“Mr. Smalls was found to have had close contact with a diagnosed associate with a confirmed case of COVID-19 and was asked to remain home with pay for 14 days, which is a measure we’re taking at sites around the world,” said Amazon spokesperson Kristen Kish. “Despite that instruction to stay home with pay, he came onsite today, March 30, putting the teams at risk.”
The firing follows the protest partly organized by Smalls, who had called on Amazon to shut down the Staten Island facility for deep cleaning after multiple cases of the coronavirus emerged there. In an interview on Sunday, Smalls told CNN he had spent the past week trying to persuade senior warehouse officials to close the building and sterilize it, but to no avail.
Monday’s protest saw more than a dozen people walk off the job at around lunchtime, according to Amazon and a livestream of the event viewed by CNN.
In a phone interview Monday night after his firing, Smalls said he is being singled out for punishment and that his firing reflects a culture of apathy at Amazon.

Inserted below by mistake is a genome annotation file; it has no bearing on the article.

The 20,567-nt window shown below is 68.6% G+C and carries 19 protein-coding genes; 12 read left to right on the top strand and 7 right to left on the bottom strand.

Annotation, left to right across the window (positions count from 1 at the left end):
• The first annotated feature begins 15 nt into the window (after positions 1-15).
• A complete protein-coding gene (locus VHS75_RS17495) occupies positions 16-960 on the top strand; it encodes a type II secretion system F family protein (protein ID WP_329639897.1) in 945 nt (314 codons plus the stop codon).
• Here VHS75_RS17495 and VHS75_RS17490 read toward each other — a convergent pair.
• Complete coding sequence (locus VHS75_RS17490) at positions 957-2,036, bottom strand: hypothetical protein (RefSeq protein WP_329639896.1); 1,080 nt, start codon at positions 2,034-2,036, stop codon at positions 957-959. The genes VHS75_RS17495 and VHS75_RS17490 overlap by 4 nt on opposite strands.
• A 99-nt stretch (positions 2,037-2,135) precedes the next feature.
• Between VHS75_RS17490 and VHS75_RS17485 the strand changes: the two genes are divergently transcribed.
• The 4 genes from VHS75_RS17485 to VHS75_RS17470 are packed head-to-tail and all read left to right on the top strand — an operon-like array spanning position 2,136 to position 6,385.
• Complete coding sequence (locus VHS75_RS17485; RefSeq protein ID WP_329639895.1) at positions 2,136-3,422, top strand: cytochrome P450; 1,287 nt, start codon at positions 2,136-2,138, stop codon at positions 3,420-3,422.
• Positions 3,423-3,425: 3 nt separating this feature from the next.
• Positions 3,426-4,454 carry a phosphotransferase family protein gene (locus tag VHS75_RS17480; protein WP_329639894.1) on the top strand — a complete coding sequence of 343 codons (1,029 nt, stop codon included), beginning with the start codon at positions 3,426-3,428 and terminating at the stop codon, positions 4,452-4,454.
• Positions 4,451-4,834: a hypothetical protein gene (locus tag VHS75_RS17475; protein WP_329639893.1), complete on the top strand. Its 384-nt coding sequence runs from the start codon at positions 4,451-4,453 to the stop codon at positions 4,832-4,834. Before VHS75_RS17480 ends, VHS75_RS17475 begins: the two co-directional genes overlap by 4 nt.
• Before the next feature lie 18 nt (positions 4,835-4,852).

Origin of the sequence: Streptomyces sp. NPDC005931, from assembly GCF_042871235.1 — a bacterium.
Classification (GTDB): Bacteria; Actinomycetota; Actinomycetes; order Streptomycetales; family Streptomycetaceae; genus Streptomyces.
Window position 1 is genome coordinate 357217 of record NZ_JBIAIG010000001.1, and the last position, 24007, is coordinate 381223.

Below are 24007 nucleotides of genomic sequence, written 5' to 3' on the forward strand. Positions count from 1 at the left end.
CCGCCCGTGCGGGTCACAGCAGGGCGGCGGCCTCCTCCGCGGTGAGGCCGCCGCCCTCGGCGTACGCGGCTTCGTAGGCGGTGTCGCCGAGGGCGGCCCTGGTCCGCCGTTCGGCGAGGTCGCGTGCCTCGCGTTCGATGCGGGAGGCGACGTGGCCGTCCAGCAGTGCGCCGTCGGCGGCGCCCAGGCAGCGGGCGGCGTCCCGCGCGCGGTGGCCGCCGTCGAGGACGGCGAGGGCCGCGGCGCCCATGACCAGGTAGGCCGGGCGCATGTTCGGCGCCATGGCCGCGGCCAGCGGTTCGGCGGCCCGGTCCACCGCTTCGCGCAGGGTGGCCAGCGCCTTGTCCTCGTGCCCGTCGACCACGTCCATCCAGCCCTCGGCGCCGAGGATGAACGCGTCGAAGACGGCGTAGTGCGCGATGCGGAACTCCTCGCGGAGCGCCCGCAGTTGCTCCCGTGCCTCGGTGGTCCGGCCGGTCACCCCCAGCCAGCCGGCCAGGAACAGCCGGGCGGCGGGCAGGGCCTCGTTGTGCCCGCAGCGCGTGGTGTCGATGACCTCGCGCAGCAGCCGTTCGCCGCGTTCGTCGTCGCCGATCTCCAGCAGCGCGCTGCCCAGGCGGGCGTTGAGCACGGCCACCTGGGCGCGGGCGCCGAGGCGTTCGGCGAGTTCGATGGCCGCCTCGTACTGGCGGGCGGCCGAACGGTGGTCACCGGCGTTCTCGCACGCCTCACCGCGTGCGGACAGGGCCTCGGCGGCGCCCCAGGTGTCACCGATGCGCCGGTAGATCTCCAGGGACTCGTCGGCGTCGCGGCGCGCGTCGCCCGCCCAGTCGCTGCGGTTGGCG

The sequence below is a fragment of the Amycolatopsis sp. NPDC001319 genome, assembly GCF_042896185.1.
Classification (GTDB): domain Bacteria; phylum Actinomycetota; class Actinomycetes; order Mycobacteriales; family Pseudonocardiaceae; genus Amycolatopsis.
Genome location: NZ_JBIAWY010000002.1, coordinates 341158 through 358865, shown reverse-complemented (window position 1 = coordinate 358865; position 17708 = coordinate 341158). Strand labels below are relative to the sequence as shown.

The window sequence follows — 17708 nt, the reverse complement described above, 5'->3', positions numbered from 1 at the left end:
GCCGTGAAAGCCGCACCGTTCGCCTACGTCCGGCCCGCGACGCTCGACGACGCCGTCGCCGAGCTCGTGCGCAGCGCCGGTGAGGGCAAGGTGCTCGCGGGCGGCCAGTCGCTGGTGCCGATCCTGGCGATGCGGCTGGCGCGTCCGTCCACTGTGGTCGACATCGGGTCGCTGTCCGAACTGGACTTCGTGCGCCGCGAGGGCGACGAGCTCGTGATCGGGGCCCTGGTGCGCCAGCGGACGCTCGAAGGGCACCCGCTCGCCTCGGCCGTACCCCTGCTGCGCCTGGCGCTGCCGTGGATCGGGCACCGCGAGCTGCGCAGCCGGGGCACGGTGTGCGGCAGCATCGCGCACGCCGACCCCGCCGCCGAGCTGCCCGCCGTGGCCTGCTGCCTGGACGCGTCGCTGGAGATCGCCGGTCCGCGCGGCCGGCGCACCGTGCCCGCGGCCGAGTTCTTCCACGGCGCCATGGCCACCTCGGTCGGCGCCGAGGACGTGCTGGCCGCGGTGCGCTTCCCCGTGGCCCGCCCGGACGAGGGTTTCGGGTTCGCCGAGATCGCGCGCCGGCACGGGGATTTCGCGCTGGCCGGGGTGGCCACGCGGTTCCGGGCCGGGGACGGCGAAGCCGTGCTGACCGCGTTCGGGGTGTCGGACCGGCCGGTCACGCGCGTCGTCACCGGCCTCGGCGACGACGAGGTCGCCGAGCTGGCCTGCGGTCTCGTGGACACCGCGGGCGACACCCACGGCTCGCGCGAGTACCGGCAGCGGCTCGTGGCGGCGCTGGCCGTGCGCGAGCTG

“Everybody’s been warning me that [this] might happen, so I kinda expected it,” Smalls said. “But for them to do it this way, and for the reasoning behind it, that tells you right there that they, number one, don’t care about people, and number two, it’s just a target, a straight up target.”
Smalls said he next intends to visit City Hall to persuade local government officials to intervene.
New York Attorney General Letitia James said late Monday evening that “it is disgraceful that Amazon would terminate an employee who bravely stood up to protect himself and his colleagues.”
“At the height of a global pandemic, Chris Smalls and his colleagues publicly protested the lack of precautions that Amazon was taking to protect them from COVID-19,” she said. “Today, Chris Smalls was fired. In New York, the right to organize is codified into law, and any retaliatory action by management related thereto is strictly prohibited.”